Wednesday, March 13, 2013

Chrystal Shamrocks

I found this website where I fell in love with the ideas of shamrock crystals. I have been wanting to make these type of crystals with my class for a few months now.  The recipe was a very easy one.


Chenille stems
Jars or cups (plastic or glass)
3 cups boiling water
1/2 cup borax

I had white chenille stems from a previous craft.  I let the kids use green markers to color the stems after I shaped them like a shamrock.  We set those aside to dry a bit while we mixed up the borax solution.

I did all the measuring for the kids since dealing with 3-4 year old children and hot water and soap is not very safe.  I added the 3 cups of water and the Borax into a cup.  Then gave the kids a spoon or some kind of stirring implement and asked them to stir a lot.

Some of the kids enjoyed the stirring, some not so much but still participated.  You need to have most to all of the borax soap dissolved before you submerge the shamrock.  I boiled water in a huge pot in our kitchen, but we could not make these in there as other classes use it for snacks and such, so my water got a bit cooler as I made my way through my 11 students that day.  The soap did not dissolve completely in the cooled down water but the resulting crystals were still pretty impressive.

Once the mixing is done you can submerge the shamrock.  I used the pencil and tied a string on to it them on to the step of the shamrock.  You want to make sure that the whole shamrock is covered by the water.  In the website where I found this idea the poster said to not allow the shamrock to touch the sides of the jar.  I had to use several kitchen glasses and some of our shamrocks were touching the sides but they still turned out just fine.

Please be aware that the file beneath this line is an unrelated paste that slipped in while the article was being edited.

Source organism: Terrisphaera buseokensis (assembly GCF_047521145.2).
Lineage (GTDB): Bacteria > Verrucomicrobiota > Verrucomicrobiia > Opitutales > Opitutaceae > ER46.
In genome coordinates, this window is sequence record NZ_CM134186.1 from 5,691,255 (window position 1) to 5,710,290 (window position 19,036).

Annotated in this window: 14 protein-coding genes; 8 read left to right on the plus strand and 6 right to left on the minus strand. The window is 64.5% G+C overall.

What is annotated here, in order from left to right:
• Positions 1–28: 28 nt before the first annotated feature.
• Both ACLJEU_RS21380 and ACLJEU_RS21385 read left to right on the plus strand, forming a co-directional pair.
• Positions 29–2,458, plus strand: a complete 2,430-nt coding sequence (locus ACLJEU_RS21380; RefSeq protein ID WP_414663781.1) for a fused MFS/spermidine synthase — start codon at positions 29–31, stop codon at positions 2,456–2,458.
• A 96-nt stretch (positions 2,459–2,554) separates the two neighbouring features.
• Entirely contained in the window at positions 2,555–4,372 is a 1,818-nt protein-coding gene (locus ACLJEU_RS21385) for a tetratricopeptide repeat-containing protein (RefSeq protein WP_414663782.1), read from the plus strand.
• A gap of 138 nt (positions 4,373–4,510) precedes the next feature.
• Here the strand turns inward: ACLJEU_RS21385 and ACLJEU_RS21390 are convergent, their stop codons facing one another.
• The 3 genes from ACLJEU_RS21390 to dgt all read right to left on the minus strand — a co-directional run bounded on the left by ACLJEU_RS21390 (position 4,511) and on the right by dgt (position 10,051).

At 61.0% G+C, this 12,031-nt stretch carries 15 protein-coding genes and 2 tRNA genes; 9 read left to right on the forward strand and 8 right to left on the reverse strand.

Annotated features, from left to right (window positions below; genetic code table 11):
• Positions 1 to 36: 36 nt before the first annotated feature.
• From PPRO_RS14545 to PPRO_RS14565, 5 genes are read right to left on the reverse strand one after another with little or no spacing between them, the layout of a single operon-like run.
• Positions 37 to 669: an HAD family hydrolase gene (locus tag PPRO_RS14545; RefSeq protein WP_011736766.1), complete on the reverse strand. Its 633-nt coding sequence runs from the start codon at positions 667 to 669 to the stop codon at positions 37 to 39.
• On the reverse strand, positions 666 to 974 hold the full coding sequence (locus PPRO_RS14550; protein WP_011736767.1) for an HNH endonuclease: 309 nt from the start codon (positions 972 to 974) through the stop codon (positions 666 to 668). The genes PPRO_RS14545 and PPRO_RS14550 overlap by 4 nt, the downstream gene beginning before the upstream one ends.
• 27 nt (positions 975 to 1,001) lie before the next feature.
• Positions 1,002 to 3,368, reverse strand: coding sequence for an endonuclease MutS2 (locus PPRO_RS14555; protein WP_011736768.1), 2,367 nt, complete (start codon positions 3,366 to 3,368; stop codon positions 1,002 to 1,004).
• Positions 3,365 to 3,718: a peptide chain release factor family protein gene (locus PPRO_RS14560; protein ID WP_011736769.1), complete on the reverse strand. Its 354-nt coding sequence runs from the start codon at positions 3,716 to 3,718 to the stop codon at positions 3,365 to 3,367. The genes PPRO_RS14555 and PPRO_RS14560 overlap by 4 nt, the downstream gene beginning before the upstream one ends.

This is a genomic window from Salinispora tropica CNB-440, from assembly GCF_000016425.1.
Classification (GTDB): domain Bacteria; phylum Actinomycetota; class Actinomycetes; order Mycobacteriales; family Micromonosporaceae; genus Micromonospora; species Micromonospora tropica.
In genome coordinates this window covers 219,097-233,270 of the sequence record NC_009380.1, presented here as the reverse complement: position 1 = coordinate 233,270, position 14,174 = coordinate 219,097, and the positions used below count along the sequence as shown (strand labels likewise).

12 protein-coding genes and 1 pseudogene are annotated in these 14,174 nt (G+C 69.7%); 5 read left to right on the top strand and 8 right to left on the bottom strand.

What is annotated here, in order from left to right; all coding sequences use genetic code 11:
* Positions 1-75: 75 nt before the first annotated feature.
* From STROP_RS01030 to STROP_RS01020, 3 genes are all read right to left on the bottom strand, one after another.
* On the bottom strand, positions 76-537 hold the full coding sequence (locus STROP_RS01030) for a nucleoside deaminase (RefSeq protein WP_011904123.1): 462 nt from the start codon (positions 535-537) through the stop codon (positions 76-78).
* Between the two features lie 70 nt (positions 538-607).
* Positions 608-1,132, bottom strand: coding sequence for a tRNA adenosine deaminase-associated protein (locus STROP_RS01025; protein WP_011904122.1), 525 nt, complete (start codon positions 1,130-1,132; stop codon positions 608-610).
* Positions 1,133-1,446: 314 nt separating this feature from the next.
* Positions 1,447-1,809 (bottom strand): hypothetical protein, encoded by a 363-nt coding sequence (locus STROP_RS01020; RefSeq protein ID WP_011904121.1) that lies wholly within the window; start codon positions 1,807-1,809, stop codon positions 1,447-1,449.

Now you need to leave the shamrock in the Borax solution over night (mine were in for almost 24 hours) then you can pull them out, dry them gently off, and hang them to enjoy.

The markers I used were washable markers and not super washable dot markers. When we submerged them into the solution the water instantly turned green.  I was a bit bummed by this because I wanted their crystals to be green. Well the washable marker users had white shamrocks, but the dot marker users had slightly green shamrocks. I am going to do this with my daughters this weekend and let them use permanent markers to color their shamrocks.  I am hoping to have different results.  If you want to guarantee to have green shamrocks (or any color really) use chenille stems of the color you want.

When you are done with the solution you can just dump it in the sink. Be aware that I had a freak out moment when I dumped mine, because there were crystals formed on the bottom and sides of all of my glass and plastic jars and cups I used.  They did not seem like it was going to come off easy until I soaked them in hot water for a time. Then I ran them through the dishwasher and they cam out sparkling clean. :)

More fun shamrock crafts:
Faux Tie-dye Shamrocks

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